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 a salute to repair-people everywhere
Author: DougR 
Date:   2019-06-14 02:11

Just acquired a Bundy Eb clarinet, cheap. It's an older school instrument, all intact and with relatively fresh-looking pads.

So far so good. Took a squint down the bore. EEEYUGH! You remember those old Drano commercials where they'd show you the sink drain "Before", with the Layer of fuzzy-looking scale all around the inside? Well, I'm in the process of doing the "Drano" with this clarinet. Easy enough, you get the keys off and it's plastic after all.

But repair people just have to fix what's broke, not what's dirty. This poor clarinet never saw a swab in its life, and the outside wasn't much better than the inside. So for ME, I can Hazmat it at my leisure, but a repair person just fixes the big stuff, scrapes aside the dirt that's there, and sends it back out the door hopefully playing up to spec, even if probably not passing the USDA bacteria-count test.

So I have a new appreciation for repair people: I'm lucky to have access to real artist-level repair people, but working with horns like this? this is more like plumbing!

So Hats Off, and thanks repair folk!



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 Re: a salute to repair-people everywhere
Author: Steven Ocone 2017
Date:   2019-06-14 02:22

I have put on gloves and gone outside to strip some instruments down.

Steven Ocone
Ann & Steve's Music

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 Re: a salute to repair-people everywhere
Author: fernie121 
Date:   2019-06-14 05:59

I will never forget middle school, when a girl walked up to our music director and complained that her clarinet was “crawling”. I watched as he took apart her clarinet and ants could be seen crawling in and out of the bore!



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 Re: a salute to repair-people everywhere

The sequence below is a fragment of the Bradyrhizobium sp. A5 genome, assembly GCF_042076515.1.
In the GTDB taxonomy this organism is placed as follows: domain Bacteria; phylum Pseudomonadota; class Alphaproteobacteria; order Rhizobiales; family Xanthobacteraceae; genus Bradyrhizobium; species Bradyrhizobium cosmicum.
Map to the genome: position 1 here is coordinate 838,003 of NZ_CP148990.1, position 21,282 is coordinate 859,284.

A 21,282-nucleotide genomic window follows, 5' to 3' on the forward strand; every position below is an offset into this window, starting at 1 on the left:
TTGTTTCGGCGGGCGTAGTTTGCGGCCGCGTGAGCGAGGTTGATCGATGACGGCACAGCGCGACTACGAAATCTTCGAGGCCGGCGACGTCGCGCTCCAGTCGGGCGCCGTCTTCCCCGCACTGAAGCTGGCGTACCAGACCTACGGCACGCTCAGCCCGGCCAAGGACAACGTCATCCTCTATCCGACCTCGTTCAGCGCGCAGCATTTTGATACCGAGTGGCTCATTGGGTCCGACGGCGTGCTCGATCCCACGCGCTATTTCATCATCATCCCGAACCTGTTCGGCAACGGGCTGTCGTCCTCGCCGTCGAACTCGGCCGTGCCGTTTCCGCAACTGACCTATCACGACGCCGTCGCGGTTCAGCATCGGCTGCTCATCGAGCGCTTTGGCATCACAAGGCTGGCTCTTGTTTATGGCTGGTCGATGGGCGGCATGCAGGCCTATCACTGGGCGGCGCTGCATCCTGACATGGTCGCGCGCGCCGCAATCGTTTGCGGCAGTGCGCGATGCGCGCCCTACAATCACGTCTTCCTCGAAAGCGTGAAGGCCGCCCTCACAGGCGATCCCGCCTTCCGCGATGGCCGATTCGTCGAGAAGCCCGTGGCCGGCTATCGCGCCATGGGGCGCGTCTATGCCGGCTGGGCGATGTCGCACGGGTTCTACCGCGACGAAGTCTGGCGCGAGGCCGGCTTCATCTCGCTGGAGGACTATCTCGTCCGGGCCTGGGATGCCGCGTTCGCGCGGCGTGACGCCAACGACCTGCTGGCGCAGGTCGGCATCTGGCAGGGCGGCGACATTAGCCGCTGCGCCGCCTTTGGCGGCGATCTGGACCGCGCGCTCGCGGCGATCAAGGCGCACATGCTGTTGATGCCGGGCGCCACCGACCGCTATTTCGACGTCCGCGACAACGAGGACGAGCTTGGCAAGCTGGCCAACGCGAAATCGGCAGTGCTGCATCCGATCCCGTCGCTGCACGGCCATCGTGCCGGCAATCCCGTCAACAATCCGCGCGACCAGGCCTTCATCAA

Author: David Spiegelthal 2017
Date:   2019-06-14 06:41

I overhauled a Boosey & Hawkes Symphony 1010 once that had evidently been inside a burning house, the clarinet was coated inside and out with a black, tar-like substance that was probably condensed smoke and soot. It took the better part of a day just to clean that stuff off before I could even begin the regular overhaul work. But in the end, a very special clarinet!

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 Re: a salute to repair-people everywhere
Author: hans 
Date:   2019-06-14 07:39

DougR,

I agree with you - the salute is well deserved.

Hans

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 Re: a salute to repair-people everywhere
Author: Mojo 
Date:   2019-06-14 16:42

I have warned some clients who wanted their mouthpiece cleaned out that its sound was going to change.

MojoMP.com
Mojo Mouthpiece Work LLC
MojoMouthpieceWork@yahoo.com

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 Re: a salute to repair-people everywhere
Author: sbrodt54 
Date:   2019-06-15 04:58

Doug,

Thank you. There are times when we don't feel very appreciated at all. Getting a call at 9am on a Sunday morning to fix a crack in the top joint for a very accomplished player who has a recital at noon, well, I think we're all rather dedicated indeed. I will say, it's a pleasure to work with incredible players but I love repairing a clarinet for a beginner and seeing their face light up when the clarinet works correctly.

Scott Brodt

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 Re: a salute to repair-people everywhere
Author: DougR 
Date:   2019-06-15 16:30

that's great to hear, Scott. I've always had immense respect for teachers, for example, because they're gatekeepers in a very important way: offering knowledge and know-how that opens doors for people to express themselves much more fully than they could otherwise.

Your post reminds me that repair people do exactly the same thing, and in the same very important way.

It's unfortunate to regard repair repair folks as "instrument processors" where you put a sick instrument on one end of the conveyor belt, the processor "processes" it magically somehow, and out the other end comes a good playing instrument. The knowledge, care, and (if one's lucky) artistry involved in the repair craft is quite a considerable thing--so again, hats off to you and everyone else in the repair biz.



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